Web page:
Report advocates bilingual education to promote Kurdish

AY?E KARABAT 
ANKARA
 Report advocates bilingual education to promote Kurdish - Kurdish  children who start school with poor Turkish are facing many difficulties  and usually are not able to continue their education, a report issued  by Diyarbak?r Political and Social Research Institute (D?SA) pointed  out. The report, prepared by Vahap Ço?kun, ?erif Derince and Nesrin  Uçarlar following face to face interviews with students, their families,  teachers who do not speak Kurdish and teachers who do know Kurdish,  suggests a bilingual education system as a solution.
Kurdish children who start school with poor Turkish are facing many difficulties and usually are not able to continue their education, a report issued by Diyarbak?r Political and Social Research Institute (D?SA) pointed out. The report, prepared by Vahap Ço?kun, ?erif Derince and Nesrin Uçarlar following face to face interviews with students, their families, teachers who do not speak Kurdish and teachers who do know Kurdish, suggests a bilingual education system as a solution. The research, which came about with the cooperation of the Heinrich Boll Foundation, Chrest Foundation and Global Dialogue, notes that that one of the very first Turkish words that Kurdish children learn in the school is “be quite.” According to students interviewed in the study, they quickly discovered that they were not allowed to speak in Kurdish even during breaks and had a strong feeling of alienation and desire to return home as soon as possible.
First graders especially face many psychological hardship, such as not being able to express themselves, being unable to even ask permission to go the toilet, learning to read and write quite later, and even when they do learn, not understanding the meaning of what they are reading and writing. Most children also complained about the negative attitude by teachers and said they felt humiliated.
The children also felt that when they improved their Turkish, they were afraid of losing fluency in their native language and facing communication problems with their parents.
The teachers who don’t know Kurdish also face similar problems. The interviewed teachers pointed out that they are unable to enjoy teaching, disliked having to make hold students back to repeat the year and they too had feelings of alienation. Teachers that also spoke Kurdish are not immune from those feelings as they could not speak in Kurdish during class, but did so during individual conversations with their students.
Parents of the children who don’t know Turkish said they found it difficult to participate in school meetings and were not able to help their children, but that they still tried to encourage their children to learn Turkish.
The report stresses that the first years of school are significant for many communication problems between the students and the teachers.
“Many teachers pointed out that the students are willing to learn and trying to learn but as their Turkish is not good enough they miss the opportunity to continue to their education. Most of the children felt stressed due to their language difficulties and felt they were considered as less intelligent, lacking motivation and not studying hard enough,” the report pointed out.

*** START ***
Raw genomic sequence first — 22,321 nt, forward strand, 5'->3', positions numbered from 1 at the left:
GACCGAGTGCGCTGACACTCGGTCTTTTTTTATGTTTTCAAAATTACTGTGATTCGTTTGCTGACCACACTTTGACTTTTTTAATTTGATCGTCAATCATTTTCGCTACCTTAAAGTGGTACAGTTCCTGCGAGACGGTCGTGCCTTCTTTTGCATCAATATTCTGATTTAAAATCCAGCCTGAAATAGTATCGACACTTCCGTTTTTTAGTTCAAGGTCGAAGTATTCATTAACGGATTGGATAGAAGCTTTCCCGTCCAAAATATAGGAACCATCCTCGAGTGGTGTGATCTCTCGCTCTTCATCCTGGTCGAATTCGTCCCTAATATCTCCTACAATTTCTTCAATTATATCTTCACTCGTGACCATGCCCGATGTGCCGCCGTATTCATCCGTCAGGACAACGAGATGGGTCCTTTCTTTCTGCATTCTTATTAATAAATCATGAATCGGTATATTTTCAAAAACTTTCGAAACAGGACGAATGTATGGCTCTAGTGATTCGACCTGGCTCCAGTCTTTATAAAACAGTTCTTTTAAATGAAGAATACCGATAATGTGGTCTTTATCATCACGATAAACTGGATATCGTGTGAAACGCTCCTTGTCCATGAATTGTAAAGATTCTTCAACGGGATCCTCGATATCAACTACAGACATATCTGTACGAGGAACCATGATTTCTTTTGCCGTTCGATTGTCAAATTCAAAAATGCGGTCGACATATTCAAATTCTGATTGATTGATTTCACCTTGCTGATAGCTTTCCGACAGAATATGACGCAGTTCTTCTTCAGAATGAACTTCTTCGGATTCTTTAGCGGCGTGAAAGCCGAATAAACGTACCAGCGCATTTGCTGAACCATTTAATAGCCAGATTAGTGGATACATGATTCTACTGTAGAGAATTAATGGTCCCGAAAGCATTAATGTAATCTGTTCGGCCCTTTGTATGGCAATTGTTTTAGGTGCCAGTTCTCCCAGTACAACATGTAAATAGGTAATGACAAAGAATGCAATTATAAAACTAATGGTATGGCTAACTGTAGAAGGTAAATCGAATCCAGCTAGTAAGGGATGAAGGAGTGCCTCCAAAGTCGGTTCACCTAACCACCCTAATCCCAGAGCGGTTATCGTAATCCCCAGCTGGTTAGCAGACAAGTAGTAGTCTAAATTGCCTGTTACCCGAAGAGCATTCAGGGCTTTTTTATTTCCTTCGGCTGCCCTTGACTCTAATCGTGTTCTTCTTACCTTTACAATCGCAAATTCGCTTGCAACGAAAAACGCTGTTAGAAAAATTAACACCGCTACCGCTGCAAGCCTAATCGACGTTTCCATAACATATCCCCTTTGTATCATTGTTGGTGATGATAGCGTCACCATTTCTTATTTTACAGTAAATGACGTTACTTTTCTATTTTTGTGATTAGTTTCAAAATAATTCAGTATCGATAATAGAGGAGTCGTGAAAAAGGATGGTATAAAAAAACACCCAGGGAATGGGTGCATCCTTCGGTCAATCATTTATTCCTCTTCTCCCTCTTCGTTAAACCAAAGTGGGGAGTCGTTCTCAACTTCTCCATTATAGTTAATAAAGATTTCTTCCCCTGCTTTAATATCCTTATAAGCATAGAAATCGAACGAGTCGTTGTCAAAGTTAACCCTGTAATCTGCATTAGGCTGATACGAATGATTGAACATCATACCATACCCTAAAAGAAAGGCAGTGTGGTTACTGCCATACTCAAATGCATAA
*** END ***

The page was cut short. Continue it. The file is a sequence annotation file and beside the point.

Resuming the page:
According to the research, children face the feeling of being a loser from the very start of their school life and they try to cope with feeling of being behind because they spend their first years in school trying to learn a new language instead of new academic subjects.
The students complained that as they didn’t know Turkish they felt stigmatized and subject to physical violence not only by their teachers but also from their peers. The students also complained that some teachers forced some of the students to submit reports about who is speaking in Kurdish at school and after school thus creating further pressure on the students.
The report discusses these problems and provides international examples of bilingual education; however also points out that it is not easy to develop a model for this kind of education.
Other solutions that the researchers point out include transforming the dominant teacher/submissive student relations; creating university departments that educate teachers on bilingual education; training teachers on diversities of the languages and cultures; allowing Kurdish speaking teachers to specialize in bilingual education methods; encouraging teachers to learn other languages spoken in Turkey; opening reading and writing in Kurdish courses for the parents; raising awareness in society of languages other than Turkish and TV programs for bilingual students.


Related Articles

The winds of change are blowing

John’s candidature was swift and unforeseen. But it carried with it so much significance. He is part of the new republican generation

Berivan Sayaca awarded price by CHAK

Anti Pogrom Human Rights Organization CHAK awarded the human rights prize to TMK (Anti-Terrorism Law) victim, little prisoner Berivan Sayaca.Fifteen

Turkish Immigration to Germany – Part 2

Turkish Immigration to Germany – Part 2A Sorry History of Self-Deception and Wasted OpportunitiesBy Matthias Bartsch, Andrea Brandt and Daniel

No comments

Write a comment
No Comments Yet! You can be first to comment this post!

Write a Comment